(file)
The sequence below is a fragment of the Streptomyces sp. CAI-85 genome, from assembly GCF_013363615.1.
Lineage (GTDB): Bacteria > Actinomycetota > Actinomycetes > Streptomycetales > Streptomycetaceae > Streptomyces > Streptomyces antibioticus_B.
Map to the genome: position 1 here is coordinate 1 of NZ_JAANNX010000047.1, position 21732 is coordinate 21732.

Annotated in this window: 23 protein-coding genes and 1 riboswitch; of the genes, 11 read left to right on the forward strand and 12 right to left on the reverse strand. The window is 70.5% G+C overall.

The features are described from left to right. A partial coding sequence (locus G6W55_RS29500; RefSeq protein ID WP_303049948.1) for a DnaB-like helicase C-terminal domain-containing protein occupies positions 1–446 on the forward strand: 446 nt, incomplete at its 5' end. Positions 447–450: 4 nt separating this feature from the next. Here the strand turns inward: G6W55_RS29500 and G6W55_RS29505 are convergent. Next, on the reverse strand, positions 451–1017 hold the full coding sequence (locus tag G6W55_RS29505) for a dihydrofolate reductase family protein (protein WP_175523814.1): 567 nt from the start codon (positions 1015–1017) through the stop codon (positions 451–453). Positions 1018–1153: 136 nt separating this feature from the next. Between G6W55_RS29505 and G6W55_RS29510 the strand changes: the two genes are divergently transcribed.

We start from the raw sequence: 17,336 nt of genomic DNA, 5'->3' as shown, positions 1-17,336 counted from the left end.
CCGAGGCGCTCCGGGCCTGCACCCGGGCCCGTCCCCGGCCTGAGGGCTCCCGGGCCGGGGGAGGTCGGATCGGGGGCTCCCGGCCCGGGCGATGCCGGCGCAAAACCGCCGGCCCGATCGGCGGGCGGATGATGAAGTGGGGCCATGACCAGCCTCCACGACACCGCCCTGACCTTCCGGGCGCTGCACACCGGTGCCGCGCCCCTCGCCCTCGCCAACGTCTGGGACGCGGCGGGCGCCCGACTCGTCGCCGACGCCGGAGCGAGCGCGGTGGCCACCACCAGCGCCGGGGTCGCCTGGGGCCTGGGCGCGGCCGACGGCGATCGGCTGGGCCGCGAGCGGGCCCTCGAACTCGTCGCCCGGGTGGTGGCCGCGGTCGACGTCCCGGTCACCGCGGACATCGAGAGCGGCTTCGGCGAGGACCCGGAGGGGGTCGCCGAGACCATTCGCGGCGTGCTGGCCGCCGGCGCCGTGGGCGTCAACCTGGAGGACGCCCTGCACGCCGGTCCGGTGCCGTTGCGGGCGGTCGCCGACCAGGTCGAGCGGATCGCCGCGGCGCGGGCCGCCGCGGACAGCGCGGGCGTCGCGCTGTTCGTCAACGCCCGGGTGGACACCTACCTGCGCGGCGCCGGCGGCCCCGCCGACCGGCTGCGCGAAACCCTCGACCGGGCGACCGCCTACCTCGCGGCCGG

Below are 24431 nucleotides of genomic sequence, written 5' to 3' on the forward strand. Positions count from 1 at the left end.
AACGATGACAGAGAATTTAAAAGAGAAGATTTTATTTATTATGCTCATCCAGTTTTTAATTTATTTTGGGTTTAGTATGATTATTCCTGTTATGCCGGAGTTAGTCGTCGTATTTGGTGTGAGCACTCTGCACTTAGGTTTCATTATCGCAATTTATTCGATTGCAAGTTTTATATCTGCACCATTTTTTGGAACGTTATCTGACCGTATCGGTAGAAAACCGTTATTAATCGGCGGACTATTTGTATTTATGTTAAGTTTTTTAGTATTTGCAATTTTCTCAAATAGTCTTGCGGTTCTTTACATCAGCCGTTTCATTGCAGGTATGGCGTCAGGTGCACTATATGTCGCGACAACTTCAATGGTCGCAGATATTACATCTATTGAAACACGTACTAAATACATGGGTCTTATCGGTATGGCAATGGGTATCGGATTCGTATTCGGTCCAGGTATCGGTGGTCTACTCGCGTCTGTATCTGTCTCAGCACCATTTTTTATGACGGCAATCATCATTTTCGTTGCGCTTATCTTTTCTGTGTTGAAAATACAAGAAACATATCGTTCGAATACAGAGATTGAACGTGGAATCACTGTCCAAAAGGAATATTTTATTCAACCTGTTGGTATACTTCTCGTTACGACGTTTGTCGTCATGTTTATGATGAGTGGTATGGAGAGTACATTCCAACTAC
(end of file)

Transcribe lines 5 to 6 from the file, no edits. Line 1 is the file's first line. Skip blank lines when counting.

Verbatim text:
The features are described from left to right. A partial coding sequence (locus G6W55_RS29500; RefSeq protein ID WP_303049948.1) for a DnaB-like helicase C-terminal domain-containing protein occupies positions 1–446 on the forward strand: 446 nt, incomplete at its 5' end. Positions 447–450: 4 nt separating this feature from the next. Here the strand turns inward: G6W55_RS29500 and G6W55_RS29505 are convergent. Next, on the reverse strand, positions 451–1017 hold the full coding sequence (locus tag G6W55_RS29505) for a dihydrofolate reductase family protein (protein WP_175523814.1): 567 nt from the start codon (positions 1015–1017) through the stop codon (positions 451–453). Positions 1018–1153: 136 nt separating this feature from the next. Between G6W55_RS29505 and G6W55_RS29510 the strand changes: the two genes are divergently transcribed.

We start from the raw sequence: 17,336 nt of genomic DNA, 5'->3' as shown, positions 1-17,336 counted from the left end.